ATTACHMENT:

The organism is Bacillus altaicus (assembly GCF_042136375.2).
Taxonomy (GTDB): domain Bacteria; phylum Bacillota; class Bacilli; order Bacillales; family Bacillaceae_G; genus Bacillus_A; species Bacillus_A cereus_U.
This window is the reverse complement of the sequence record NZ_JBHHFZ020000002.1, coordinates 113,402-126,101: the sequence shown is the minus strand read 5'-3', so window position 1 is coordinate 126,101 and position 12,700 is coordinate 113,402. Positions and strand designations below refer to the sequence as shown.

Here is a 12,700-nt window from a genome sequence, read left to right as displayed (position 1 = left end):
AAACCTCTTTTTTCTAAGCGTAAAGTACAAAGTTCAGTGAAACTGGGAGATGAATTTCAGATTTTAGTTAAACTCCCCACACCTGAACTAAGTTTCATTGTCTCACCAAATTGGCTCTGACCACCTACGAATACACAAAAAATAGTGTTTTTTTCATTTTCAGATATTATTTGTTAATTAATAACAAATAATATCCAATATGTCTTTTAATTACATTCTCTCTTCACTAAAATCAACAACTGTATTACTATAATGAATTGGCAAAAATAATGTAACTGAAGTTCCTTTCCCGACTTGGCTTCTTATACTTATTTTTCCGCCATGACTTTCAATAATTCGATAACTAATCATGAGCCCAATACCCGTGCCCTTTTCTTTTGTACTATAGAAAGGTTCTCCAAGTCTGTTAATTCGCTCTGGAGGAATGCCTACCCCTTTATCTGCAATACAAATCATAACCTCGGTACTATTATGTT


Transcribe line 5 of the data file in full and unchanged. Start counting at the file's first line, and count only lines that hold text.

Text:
AAACCTCTTTTTTCTAAGCGTAAAGTACAAAGTTCAGTGAAACTGGGAGATGAATTTCAGATTTTAGTTAAACTCCCCACACCTGAACTAAGTTTCATTGTCTCACCAAATTGGCTCTGACCACCTACGAATACACAAAAAATAGTGTTTTTTTCATTTTCAGATATTATTTGTTAATTAATAACAAATAATATCCAATATGTCTTTTAATTACATTCTCTCTTCACTAAAATCAACAACTGTATTACTATAATGAATTGGCAAAAATAATGTAACTGAAGTTCCTTTCCCGACTTGGCTTCTTATACTTATTTTTCCGCCATGACTTTCAATAATTCGATAACTAATCATGAGCCCAATACCCGTGCCCTTTTCTTTTGTACTATAGAAAGGTTCTCCAAGTCTGTTAATTCGCTCTGGAGGAATGCCTACCCCTTTATCTGCAATACAAATCATAACCTCGGTACTATTATGTT